Alison-Madueke considers pouring oil on troubled waters

 

Nigeria is considering watering down proposed changes to the fiscal regime for international oil companies operating offshore after warnings that they will drive away investment and cost hundreds of thousands of jobs.

The terms are part of a delayed petroleum industry bill, intended to transform the oil sector in Africa’s largest crude producer after decades of mismanagement and corruption Signs of willingness by the government to review a planned rise in royalties comes at a critical moment, since the legislation is awaiting final approval from lawmakers and should be passed within “two to three months”, according to petroleum minister Diezani Alison-Madueke.

The legislation has still to overcome domestic political opposition as well as lobbying from the oil industry and similar timelines have not been met in the past.

In an interview with the FT, Allison-Madueke said the new fiscal terms were “equitable”, and would only increase the government’s total take by 7-8 per cent. But she added that there was “room for compromise” on a planned rise in royalties for production sharing contracts offshore, and that talks with multinational companies such as Shell, Chevron, ExxonMobil, Total and Eni were ongoing.

“They still feel we are too far apart,” said Allison-Madueke, who is Nigeria’s first woman oil minister and is one of President Goodluck Jonathan’s closest allies. “We would like to feel that at the end of the day we have some fairly median point.”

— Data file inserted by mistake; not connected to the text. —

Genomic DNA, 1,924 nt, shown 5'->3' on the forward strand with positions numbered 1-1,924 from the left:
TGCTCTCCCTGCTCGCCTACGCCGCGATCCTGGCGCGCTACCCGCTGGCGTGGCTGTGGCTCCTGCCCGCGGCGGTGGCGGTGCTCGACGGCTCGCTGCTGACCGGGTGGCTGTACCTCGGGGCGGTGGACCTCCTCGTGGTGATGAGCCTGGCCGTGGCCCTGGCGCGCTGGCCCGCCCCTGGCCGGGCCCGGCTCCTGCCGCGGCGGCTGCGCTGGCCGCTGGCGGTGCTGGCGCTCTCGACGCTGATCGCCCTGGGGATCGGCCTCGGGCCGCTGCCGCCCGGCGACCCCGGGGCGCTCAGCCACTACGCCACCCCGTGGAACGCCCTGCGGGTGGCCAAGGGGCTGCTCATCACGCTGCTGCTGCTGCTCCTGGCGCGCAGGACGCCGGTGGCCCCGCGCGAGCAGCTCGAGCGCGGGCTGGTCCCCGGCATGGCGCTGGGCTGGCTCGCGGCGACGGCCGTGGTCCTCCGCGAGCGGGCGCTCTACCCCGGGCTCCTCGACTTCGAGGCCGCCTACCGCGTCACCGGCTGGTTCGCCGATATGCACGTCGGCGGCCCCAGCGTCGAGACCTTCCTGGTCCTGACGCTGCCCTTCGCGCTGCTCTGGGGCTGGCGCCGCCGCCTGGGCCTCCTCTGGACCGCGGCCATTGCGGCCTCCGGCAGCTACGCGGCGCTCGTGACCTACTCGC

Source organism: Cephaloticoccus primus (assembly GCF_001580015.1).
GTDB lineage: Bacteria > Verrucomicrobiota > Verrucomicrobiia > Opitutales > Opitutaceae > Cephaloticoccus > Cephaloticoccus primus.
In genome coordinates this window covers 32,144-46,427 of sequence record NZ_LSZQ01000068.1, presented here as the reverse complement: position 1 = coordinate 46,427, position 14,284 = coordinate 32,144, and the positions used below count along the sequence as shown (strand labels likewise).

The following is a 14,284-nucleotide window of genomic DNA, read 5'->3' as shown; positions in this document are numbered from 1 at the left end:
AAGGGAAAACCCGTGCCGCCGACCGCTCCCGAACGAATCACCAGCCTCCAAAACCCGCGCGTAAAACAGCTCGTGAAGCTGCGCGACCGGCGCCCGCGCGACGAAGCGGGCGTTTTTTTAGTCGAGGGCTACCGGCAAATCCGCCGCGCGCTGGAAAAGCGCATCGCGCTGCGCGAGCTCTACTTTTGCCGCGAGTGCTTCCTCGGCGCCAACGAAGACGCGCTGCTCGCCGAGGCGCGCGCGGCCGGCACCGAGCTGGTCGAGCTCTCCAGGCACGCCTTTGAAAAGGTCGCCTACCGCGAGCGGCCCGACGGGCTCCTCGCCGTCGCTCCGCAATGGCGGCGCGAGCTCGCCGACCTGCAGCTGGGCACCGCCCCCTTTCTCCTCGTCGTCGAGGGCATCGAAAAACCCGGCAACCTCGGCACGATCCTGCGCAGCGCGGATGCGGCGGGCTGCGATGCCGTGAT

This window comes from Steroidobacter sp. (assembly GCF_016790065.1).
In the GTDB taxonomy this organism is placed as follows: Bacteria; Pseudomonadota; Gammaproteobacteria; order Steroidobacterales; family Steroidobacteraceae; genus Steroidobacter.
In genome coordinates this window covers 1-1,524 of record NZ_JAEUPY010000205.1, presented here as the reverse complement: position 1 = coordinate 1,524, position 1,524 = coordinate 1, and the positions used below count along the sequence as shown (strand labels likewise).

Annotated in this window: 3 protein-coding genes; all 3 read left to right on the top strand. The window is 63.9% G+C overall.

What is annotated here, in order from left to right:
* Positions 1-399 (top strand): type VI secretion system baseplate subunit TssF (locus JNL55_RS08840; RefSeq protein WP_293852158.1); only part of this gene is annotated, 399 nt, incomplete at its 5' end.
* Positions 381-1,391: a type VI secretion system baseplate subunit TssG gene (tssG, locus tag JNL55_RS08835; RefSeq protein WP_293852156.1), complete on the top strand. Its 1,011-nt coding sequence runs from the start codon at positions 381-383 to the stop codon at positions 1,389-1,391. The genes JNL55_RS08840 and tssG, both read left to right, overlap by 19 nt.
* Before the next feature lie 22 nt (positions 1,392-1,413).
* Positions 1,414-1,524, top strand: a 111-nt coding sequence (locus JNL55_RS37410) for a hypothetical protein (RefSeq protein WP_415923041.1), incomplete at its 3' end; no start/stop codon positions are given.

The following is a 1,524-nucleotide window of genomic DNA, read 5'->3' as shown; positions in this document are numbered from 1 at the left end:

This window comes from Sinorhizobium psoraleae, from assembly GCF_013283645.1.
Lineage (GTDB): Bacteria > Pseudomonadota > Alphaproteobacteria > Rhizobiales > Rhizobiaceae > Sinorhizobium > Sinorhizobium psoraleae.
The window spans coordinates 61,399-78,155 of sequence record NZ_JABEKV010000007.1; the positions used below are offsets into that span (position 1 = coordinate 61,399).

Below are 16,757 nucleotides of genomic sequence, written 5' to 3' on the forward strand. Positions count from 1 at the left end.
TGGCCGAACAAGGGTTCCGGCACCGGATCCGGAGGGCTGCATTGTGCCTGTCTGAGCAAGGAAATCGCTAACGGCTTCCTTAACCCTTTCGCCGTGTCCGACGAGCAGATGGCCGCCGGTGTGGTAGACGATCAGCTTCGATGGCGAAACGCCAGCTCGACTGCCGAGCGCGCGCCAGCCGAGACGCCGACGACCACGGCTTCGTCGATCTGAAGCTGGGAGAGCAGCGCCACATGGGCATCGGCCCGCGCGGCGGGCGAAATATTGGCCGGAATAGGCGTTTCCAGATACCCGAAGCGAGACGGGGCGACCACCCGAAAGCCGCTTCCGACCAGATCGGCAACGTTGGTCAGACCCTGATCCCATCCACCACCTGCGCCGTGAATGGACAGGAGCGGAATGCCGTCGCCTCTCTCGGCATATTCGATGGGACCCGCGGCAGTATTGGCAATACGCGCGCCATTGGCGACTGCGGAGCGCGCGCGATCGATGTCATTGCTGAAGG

Uncertainly over the bill has caused stagnation in the oil industry, with little spending on exploration in recent years. Production is stuck at about 2.4m barrels a day, barely half what was targeted a decade ago.

If passed, the legislation will see the state-owned Nigerian National Petroleum Corporation stripped of regulatory powers and split into three companies, including a listed oil company run along commercial lines. The downstream oil sector, which has seen billions of dollars stolen through collusion between fuel marketers and corrupt officials will be deregulated and liberalised.

International oil companies have profited in the past from opaque rules and lax controls, and in many cases have failed to adhere to international standards on environment protection.

But rising insecurity and oil theft in the Niger delta have led the multinationals to focus more on deepwater projects, which unlike onshore joint venture operations are governed by production sharing contracts with better terms.

Allison-Madueke said the proposed changes were still less onerous than in countries such as Angola and Indonesia.

But in a presentation to diplomats, civil society groups and government officials in the capital Abuja last week, oil company officials warned that if the bill was not amended, 470,000 jobs and up to $100billion in investment could be lost by 2020. There would be no investment in new deep- water projects.

Allison-Madueke disagreed with the prognosis, but she said it was difficult to say that the oil companies “are being totally alarmist”.